Russian market set for changes as Aeroflot to absorb Transaero Airlines; fastest-growing Russian airports and airlines revealed

Cakes and smiles: There’s some appearance of normality in the way that Russia’s air transport business has continued to function and launch important new routes in the past year, albeit miles behind its economic potential. Transaero Airlines’ flurry of new destinations includes: St Petersburg to Shanghai in June, Moscow Vnukovo to Delhi in February, and Moscow Domodedovo to Malta in April, while Aeroflot’s fast-growing low cost unit, Pobeda, which has generated near-30% growth at Moscow Vnukovo this year, launched Sochi/Adler to Kazan, amongst many other new routes, in May.

The recent announcement that Russia’s (majority) state-owned carrier Aeroflot was going to take over the country’s second biggest carrier, Transaero Airlines, will have a significant impact on competition in the Russian market. Based on latest passenger figures from the Russian Federal Air Transport Agency (Rosaviatsia) the two carriers accounted for 43% of passenger movements on Russian carriers in the first seven months of 2015. Add in the figures for Rossiya Airlines, ORENAIR, Pobeda, Donavia and Aurora, all of which are either fully-owned or majority-owned by Aeroflot, and the market share climbs to over 57%.

chart - Russian Developments - Top 15 Russian Airlines v2

Source: Rosaviatsia.

Passenger numbers on Russian airlines are up 1.1% in the first seven months of this year from 51.3 million to 51.8 million. While UTair and Nordwind Airlines have seen significant drops in demand, Aeroflot’s LCC Pobeda has made an impressive start, already ranked ninth among the nation’s airlines. Another fast-growing airline is Azur Air (formerly known as Katekavia –  IATA code ZF), which has been around for 20 years but has grown its scheduled services significantly in recent times thanks to the acquisition of several 757s and 767s from UTair.

Pobeda driving growth at Moscow Vnukovo

Government statistics for airport traffic in the first six months of 2015 shows a mixed picture. Of the top 15 airports 11 are showing a drop in traffic compared to the first half of 2014, with Rostov-on-Don seeing the biggest drop of almost 17%. The rapid growth of Aeroflot’s in-house LCC Pobeda at Moscow Vnukovo has helped the airport move past St Petersburg into third place among Russian airports. Sochi/Adler is apparently still benefitting from its raised profile and new infrastructure after hosting last year’s winter Olympics.

chart - Russian Developments - Top 15 Russian Airports

Source: Rosaviatsia.

The fastest-growing airport according to these statistics is Simferopol, in the disputed region of Crimea. Since February 2014 the airport has been under the control of Russian forces and the airport now handles flights almost exclusively to and from Russia. As a result, passenger numbers at Russian airports (including Simferopol) are up 0.5% in the first half of 2015. If Simferopol is not included, demand across Russia’s other airports is down 1.3%.

An Istanbul-style mega-hub for Moscow? These images are from a magazine produced in Russia in 1992 by the anna.aero publisher, Paul Hogan, who was involved in British Airways’ plans for “Air Russia” – a proposed Helsinki-style hub at Moscow Domodedovo. Hogan believes the potential for a Moscow mega-hub as good as Istanbul persists, and this was the subject of his presentation at the CEE Aviation conference in Budapest 3 September.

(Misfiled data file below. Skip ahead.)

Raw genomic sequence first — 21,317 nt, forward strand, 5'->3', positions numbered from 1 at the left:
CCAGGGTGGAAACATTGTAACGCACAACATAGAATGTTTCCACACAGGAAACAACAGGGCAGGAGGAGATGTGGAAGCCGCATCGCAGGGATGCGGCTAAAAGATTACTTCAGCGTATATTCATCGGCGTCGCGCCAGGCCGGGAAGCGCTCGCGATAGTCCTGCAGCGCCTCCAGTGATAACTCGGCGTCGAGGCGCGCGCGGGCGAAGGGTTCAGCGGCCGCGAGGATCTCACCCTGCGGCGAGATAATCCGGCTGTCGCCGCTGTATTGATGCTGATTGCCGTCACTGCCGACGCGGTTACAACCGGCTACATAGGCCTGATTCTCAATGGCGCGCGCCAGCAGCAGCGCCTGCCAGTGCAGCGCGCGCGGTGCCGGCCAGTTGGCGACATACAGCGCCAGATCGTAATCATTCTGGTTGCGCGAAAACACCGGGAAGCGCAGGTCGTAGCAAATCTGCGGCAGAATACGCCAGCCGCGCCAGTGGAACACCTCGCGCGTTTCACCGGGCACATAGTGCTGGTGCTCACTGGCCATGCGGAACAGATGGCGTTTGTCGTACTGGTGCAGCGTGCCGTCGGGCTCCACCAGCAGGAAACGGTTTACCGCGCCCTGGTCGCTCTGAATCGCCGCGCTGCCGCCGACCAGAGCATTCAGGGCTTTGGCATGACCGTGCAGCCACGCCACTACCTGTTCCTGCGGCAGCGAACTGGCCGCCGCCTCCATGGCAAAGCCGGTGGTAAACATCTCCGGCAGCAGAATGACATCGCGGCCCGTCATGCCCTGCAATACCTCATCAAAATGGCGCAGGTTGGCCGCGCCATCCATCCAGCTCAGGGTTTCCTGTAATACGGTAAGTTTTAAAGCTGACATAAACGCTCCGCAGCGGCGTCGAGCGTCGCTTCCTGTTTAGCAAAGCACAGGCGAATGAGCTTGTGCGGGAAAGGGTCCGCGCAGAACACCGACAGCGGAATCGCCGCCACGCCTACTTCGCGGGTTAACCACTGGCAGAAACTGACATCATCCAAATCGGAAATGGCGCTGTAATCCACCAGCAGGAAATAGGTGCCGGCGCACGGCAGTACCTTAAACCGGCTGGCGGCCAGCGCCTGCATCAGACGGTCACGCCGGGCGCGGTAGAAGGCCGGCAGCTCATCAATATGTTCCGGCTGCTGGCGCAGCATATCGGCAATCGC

China and Turkey capacity still growing

Using OAG schedule data (which still considers Simferopol in Ukraine) a comparison has been made for the leading country markets from Russian airports in September 2015 and compared with September 2013. On this basis, not surprisingly, Ukraine has become the leading international country market with seat capacity doubling in two years. However, if we were to exclude flights to Simferopol (which account for 80% of the seat capacity), Ukraine would become only the tenth biggest market, with capacity down 60%.

chart - Russian Developments - Russia's Top 12 Country Markets

Source: OAG Schedules Analyser for w/c 7 September 2015 and w/c 2 September 2013.

Again comparing international services between September 2013 and September 2015 reveals that among western European airlines, Germany’s two leading carriers have made significant reductions in seat capacity, with airberlin down 40% and Lufthansa down 50%. In the last week, Lufthansa has suspended three Russian routes; from Frankfurt to Moscow Vnukovo, Nizhny Novgorod and Samara. airberlin has axed its Berlin Tegel-St Petersburg connection and its Munich-Moscow Domodedovo service.

Moscow’s potential as a mega-hub explored

Last week anna.aero’s publisher, Paul Hogan, gave a presentation at the CEE Aviation Conference in Budapest. With the title “How good would it be for Russia’s air transport if everything was normal?” You can download his 20-slide presentation below.

anna.aero’s presentation at CEE in Budapest

TAV-operated Tbilisi Airport serving the capital of Georgia (with which Russia was at war in 2008) celebrated the launch of Aeroflot’s new daily service from Moscow Sheremetyevo last October. Despite the current crisis, Ukrainian traffic is also up substantially, although the picture is complicated as many agencies and groups – such as OAG – define Crimea’s growing traffic base as part of Ukraine.


Comments

  1. Crimean Tatar says:

    Simferopol is NOT Russian airport, but Ukrainian! It’s status is not disputed, it is annexed. Flights to Simferopol are illegal.

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